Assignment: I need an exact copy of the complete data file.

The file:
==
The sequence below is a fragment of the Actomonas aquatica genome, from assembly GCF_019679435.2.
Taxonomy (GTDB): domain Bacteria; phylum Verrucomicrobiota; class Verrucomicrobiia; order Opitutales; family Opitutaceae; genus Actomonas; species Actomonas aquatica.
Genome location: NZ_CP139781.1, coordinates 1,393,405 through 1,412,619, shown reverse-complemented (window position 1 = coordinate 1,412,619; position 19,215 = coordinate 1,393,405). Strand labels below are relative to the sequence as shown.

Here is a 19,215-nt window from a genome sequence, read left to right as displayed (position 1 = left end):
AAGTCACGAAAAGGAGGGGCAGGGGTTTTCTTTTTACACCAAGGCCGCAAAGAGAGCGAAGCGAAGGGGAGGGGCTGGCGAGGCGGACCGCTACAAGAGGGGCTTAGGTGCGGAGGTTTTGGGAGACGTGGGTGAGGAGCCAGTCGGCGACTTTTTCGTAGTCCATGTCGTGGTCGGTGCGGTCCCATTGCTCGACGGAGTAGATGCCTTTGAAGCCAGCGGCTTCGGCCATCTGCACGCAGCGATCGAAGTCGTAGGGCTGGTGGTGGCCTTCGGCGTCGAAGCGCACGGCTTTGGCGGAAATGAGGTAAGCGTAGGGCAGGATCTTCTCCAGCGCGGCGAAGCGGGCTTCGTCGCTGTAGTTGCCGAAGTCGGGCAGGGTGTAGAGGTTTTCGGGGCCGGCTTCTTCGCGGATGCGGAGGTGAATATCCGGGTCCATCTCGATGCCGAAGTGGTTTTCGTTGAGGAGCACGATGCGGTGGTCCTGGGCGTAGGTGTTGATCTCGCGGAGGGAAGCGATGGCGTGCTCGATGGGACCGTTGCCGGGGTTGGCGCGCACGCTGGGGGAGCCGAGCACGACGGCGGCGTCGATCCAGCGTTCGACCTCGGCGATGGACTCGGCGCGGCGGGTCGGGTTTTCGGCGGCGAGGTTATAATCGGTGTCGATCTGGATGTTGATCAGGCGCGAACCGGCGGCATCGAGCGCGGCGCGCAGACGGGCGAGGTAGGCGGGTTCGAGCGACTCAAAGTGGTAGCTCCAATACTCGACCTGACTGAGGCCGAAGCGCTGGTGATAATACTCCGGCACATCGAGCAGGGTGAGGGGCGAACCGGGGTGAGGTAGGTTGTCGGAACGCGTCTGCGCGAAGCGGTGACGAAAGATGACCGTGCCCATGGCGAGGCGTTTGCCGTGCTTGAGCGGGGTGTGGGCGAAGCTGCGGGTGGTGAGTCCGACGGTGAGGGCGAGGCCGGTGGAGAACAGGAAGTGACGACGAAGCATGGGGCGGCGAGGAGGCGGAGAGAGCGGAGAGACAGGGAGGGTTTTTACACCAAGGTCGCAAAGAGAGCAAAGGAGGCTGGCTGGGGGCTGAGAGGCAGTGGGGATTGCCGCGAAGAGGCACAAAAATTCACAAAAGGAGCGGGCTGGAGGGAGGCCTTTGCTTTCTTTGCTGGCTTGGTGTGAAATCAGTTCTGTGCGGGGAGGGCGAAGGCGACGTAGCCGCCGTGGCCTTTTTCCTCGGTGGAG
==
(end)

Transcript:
The sequence below is a fragment of the Actomonas aquatica genome, from assembly GCF_019679435.2.
Taxonomy (GTDB): domain Bacteria; phylum Verrucomicrobiota; class Verrucomicrobiia; order Opitutales; family Opitutaceae; genus Actomonas; species Actomonas aquatica.
Genome location: NZ_CP139781.1, coordinates 1,393,405 through 1,412,619, shown reverse-complemented (window position 1 = coordinate 1,412,619; position 19,215 = coordinate 1,393,405). Strand labels below are relative to the sequence as shown.

Here is a 19,215-nt window from a genome sequence, read left to right as displayed (position 1 = left end):
AAGTCACGAAAAGGAGGGGCAGGGGTTTTCTTTTTACACCAAGGCCGCAAAGAGAGCGAAGCGAAGGGGAGGGGCTGGCGAGGCGGACCGCTACAAGAGGGGCTTAGGTGCGGAGGTTTTGGGAGACGTGGGTGAGGAGCCAGTCGGCGACTTTTTCGTAGTCCATGTCGTGGTCGGTGCGGTCCCATTGCTCGACGGAGTAGATGCCTTTGAAGCCAGCGGCTTCGGCCATCTGCACGCAGCGATCGAAGTCGTAGGGCTGGTGGTGGCCTTCGGCGTCGAAGCGCACGGCTTTGGCGGAAATGAGGTAAGCGTAGGGCAGGATCTTCTCCAGCGCGGCGAAGCGGGCTTCGTCGCTGTAGTTGCCGAAGTCGGGCAGGGTGTAGAGGTTTTCGGGGCCGGCTTCTTCGCGGATGCGGAGGTGAATATCCGGGTCCATCTCGATGCCGAAGTGGTTTTCGTTGAGGAGCACGATGCGGTGGTCCTGGGCGTAGGTGTTGATCTCGCGGAGGGAAGCGATGGCGTGCTCGATGGGACCGTTGCCGGGGTTGGCGCGCACGCTGGGGGAGCCGAGCACGACGGCGGCGTCGATCCAGCGTTCGACCTCGGCGATGGACTCGGCGCGGCGGGTCGGGTTTTCGGCGGCGAGGTTATAATCGGTGTCGATCTGGATGTTGATCAGGCGCGAACCGGCGGCATCGAGCGCGGCGCGCAGACGGGCGAGGTAGGCGGGTTCGAGCGACTCAAAGTGGTAGCTCCAATACTCGACCTGACTGAGGCCGAAGCGCTGGTGATAATACTCCGGCACATCGAGCAGGGTGAGGGGCGAACCGGGGTGAGGTAGGTTGTCGGAACGCGTCTGCGCGAAGCGGTGACGAAAGATGACCGTGCCCATGGCGAGGCGTTTGCCGTGCTTGAGCGGGGTGTGGGCGAAGCTGCGGGTGGTGAGTCCGACGGTGAGGGCGAGGCCGGTGGAGAACAGGAAGTGACGACGAAGCATGGGGCGGCGAGGAGGCGGAGAGAGCGGAGAGACAGGGAGGGTTTTTACACCAAGGTCGCAAAGAGAGCAAAGGAGGCTGGCTGGGGGCTGAGAGGCAGTGGGGATTGCCGCGAAGAGGCACAAAAATTCACAAAAGGAGCGGGCTGGAGGGAGGCCTTTGCTTTCTTTGCTGGCTTGGTGTGAAATCAGTTCTGTGCGGGGAGGGCGAAGGCGACGTAGCCGCCGTGGCCTTTTTCCTCGGTGGAG